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Political Research Exchange - PRX

Opposing Democracy, Opposing Gender+ Equality: The Case of the Macedonian Political Party VMRO–DPMNE

Europe (Central and Eastern)
 
Democratisation
 
Gender
 
Human Rights
 
Decision Making
 
NGOs
 
Policy Change
 
Southern Europe
 
Presenter
Ana Miškovska Kajevska
University of Amsterdam
Authors
Ana Miškovska Kajevska
University of Amsterdam

Abstract
Since 2006, the political power in the Republic of Macedonia is predominantly held by the nationalist and right-wing Christian-democratic party VMRO–DPMNE. Its opposition to gender+ equality can be, inter alia, observed from the two attempts to constitutionally define marriage as a heterosexual union, and the introduction of a restrictive law on abortion and an antidiscrimination law (Macedonia’s first one) which did not explicitly recognise sexual orientation as a ground of discrimination. A statement of VMRO–DPMNE’s Minister of Health, uttered during the debates on the draft law on abortion, aptly summarises his party’s opposition to gender+ equality. Misusing the fact that some pro-choice NGOs also worked on LGBT issues, he said that it was not to be expected that he would agree on the abortion law with such organisations whose views on LGBT issues he did not share nor respect.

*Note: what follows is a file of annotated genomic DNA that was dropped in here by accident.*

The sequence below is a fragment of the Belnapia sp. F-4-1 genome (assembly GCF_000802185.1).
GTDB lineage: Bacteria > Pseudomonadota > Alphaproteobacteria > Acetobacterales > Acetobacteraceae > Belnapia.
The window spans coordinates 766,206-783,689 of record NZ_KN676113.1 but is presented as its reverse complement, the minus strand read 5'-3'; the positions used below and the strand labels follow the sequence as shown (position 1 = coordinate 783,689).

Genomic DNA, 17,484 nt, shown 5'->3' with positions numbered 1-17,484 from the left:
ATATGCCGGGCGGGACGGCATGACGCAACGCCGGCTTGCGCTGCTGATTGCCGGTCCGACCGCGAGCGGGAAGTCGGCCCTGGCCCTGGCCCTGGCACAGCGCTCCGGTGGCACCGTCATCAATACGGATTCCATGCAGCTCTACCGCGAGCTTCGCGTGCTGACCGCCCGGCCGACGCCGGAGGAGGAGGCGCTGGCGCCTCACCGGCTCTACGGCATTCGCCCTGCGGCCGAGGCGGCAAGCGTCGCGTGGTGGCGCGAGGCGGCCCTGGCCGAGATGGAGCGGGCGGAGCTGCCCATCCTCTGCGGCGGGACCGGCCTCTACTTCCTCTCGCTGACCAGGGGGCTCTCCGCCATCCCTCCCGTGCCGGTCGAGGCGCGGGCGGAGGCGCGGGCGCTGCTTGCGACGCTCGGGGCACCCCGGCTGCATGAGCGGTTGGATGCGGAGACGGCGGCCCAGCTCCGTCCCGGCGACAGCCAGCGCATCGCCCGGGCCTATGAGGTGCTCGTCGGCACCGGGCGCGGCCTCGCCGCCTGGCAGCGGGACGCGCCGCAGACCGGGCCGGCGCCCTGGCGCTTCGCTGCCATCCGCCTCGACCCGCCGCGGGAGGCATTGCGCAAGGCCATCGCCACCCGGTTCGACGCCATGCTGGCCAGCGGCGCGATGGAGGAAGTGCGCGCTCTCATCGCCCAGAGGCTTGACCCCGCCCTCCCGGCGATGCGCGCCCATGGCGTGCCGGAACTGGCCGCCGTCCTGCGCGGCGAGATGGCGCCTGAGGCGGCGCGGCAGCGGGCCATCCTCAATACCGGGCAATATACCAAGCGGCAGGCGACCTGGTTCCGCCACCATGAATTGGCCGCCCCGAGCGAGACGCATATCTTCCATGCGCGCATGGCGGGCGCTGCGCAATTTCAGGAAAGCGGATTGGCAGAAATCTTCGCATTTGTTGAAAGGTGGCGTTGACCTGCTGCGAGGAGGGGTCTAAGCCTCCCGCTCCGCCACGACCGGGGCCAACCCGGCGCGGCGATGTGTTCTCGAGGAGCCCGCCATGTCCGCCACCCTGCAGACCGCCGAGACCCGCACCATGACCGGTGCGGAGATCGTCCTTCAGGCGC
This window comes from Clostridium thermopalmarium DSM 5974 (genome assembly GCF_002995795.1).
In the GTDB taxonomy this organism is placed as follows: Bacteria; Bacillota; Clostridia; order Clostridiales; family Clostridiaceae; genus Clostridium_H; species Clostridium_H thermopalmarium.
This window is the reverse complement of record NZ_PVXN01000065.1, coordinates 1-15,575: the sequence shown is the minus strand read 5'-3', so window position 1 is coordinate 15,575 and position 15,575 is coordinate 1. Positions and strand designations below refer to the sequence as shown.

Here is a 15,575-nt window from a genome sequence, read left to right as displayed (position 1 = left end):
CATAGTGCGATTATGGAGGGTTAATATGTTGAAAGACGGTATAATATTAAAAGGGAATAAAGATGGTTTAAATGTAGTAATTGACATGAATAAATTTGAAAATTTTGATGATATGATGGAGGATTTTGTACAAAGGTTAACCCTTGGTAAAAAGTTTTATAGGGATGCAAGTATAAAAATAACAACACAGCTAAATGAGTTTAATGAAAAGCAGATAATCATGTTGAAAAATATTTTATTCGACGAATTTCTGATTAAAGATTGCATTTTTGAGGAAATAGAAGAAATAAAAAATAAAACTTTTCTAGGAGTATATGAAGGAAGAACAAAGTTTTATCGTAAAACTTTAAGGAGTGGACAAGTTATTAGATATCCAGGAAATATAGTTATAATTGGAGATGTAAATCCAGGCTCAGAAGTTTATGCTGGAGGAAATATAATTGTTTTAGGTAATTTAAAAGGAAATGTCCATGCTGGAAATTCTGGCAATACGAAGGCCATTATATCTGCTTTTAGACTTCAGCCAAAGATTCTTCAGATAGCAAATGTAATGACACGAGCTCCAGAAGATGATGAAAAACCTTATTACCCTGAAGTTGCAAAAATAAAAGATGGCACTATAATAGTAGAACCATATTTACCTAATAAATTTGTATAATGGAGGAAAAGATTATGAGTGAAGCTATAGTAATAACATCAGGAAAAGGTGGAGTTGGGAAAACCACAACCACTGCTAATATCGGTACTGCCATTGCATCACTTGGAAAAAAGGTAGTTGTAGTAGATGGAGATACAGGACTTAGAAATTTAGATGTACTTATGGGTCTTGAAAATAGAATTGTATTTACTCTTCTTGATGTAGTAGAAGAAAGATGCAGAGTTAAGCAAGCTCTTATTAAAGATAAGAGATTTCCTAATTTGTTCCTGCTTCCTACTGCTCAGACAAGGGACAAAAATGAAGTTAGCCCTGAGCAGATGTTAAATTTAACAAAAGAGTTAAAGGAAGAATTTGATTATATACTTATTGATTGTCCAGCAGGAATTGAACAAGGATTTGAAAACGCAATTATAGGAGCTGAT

In this paper, I build upon my analyses of the LGBT movement in Macedonia and the imposition of a restrictive abortion law. By looking into the parliamentary meeting minutes and media statements, I focus on the discourse which the government and parliamentary officials from VMRO–DPMNE and its coalition partners used in their (unsuccessful) attempts to constitutionally define marriage and their (successful) attempt to remove “sexual orientation” from the antidiscrimination law. This discourse will be compared with that on the abortion law. The similarities and differences between these discourses will be explored, as well as the ways in which VMRO–DPMNE bypassed or infringed the regular procedures in the law-making process in order to push its agenda. An attempt will be made to conceptualise these instances of opposition to gender+ equality as indicators of the country’s dedemocratisation.
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